Roman Catholic Teaching on the Filioque

Fourth Lateran Council – 1215

I. Confession of Faith
We firmly believe and simply confess that there is only one true God, eternal and immeasurable, almighty, unchangeable, incomprehensible and ineffable, Father, Son and Holy Spirit, three persons but one absolutely simple essence, substance or nature. The Father is from none, the Son from the Father alone, and the Holy Spirit from both equally, eternally without beginning or end; the Father generating, the Son being born, and the Holy Spirit proceeding; consubstantial and coequal, co-omnipotent and coeternal; one principle of all things, creator of all things invisible and visible, spiritual and corporeal; who by his almighty power at the beginning of time created from nothing both spiritual and corporeal creatures, that is to say angelic and earthly, and then created human beings composed as it were of both spirit and body in common. The devil and other demons were created by God naturally good, but they became evil by their own doing. Man, however, sinned at the prompting of the devil.

Second Council of Lyon – 1274

I. On the supreme Trinity and the catholic faith
1. We profess faithfully and devotedly that the Holy Spirit proceeds eternally from the Father and the Son, not as from two principles, but as from one principle; not by two spirations, but by one single spiration. This the holy Roman church, mother and mistress of all the faithful, has till now professed, preached and taught; this she firmly holds, preaches, professes and teaches; this is the unchangeable and true belief of the orthodox fathers and doctors, Latin and Greek alike.   Read what the Church Fathers actually professed.   But because some, on account of ignorance of the said indisputable truth, have fallen into various errors, we, wishing to close the way to such errors, with the approval of the sacred council, condemn and reprove all who presume to deny that the Holy Spirit proceeds eternally from the Father and the Son, or rashly to assert that the Holy Spirit proceeds from the Father and the Son as from two principles and not as from one.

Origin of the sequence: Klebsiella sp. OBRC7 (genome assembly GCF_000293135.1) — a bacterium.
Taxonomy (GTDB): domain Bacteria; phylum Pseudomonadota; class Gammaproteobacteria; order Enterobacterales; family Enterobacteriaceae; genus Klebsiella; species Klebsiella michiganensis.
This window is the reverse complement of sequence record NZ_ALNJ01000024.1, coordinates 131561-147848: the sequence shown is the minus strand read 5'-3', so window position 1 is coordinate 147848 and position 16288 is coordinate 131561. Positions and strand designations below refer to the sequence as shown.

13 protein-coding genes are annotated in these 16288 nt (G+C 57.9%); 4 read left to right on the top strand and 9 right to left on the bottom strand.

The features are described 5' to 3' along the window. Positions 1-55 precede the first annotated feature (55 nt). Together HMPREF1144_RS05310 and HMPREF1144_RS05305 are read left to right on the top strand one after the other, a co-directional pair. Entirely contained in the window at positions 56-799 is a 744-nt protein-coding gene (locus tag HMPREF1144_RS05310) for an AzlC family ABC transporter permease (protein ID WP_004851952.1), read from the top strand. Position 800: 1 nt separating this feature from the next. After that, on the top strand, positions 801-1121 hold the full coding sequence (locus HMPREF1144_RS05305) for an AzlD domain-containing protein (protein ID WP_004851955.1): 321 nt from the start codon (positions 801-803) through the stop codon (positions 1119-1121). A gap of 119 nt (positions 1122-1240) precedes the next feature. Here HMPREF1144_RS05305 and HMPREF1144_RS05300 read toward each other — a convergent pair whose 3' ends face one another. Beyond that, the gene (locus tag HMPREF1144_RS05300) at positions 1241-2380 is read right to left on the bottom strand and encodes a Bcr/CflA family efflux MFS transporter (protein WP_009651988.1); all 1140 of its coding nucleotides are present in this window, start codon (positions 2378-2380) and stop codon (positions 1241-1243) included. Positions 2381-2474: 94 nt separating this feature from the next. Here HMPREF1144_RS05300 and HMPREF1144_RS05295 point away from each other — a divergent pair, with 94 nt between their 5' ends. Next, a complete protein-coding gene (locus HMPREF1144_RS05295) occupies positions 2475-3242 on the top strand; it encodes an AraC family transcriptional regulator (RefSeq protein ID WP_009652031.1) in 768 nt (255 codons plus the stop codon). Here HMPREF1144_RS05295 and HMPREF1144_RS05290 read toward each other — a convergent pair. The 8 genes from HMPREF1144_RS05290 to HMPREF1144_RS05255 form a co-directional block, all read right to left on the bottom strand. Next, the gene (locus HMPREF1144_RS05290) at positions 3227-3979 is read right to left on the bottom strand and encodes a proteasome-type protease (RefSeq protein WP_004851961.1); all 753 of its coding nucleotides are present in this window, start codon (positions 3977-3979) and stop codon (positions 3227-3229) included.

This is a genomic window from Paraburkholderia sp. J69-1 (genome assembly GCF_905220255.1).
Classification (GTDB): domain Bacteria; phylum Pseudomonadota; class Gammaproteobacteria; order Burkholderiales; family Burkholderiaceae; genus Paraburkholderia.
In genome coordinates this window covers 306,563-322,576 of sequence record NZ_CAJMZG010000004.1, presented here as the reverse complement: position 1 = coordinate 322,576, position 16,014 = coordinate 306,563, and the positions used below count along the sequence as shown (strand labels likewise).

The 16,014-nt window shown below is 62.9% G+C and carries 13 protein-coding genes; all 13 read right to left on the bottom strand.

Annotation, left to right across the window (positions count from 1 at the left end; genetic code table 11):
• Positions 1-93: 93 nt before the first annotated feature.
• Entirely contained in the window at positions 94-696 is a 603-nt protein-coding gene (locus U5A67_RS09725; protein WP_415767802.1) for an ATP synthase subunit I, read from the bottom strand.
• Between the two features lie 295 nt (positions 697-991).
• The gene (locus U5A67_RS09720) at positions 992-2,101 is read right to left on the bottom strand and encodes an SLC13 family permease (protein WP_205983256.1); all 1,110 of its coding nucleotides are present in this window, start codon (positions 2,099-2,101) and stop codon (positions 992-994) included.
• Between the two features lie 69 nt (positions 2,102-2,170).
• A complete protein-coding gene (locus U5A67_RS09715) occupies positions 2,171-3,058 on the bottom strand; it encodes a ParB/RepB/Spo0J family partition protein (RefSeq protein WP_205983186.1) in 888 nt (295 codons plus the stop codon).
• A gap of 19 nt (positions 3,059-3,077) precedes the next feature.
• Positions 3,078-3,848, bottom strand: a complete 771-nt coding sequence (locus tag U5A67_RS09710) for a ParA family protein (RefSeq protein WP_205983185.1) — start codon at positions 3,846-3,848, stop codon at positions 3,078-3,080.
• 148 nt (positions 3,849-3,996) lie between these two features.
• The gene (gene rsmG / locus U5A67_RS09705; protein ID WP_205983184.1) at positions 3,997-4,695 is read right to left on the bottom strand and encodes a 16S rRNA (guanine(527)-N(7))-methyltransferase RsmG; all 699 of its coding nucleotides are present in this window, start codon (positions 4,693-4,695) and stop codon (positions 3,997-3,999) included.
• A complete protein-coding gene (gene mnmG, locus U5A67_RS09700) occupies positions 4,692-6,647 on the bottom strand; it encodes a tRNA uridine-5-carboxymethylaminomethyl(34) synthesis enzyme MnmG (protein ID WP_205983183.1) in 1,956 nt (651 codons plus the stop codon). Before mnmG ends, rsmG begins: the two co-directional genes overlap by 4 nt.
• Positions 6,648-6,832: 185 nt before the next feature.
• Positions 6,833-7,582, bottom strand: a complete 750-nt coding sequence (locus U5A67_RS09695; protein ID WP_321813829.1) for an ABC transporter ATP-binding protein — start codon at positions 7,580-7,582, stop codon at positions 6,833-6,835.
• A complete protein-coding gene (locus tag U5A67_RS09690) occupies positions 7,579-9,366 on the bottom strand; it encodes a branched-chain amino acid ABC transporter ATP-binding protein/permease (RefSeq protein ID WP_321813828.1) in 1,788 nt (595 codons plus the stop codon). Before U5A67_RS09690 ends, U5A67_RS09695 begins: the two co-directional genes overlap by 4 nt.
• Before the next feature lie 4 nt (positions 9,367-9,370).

An Orthodox Christian rebuttal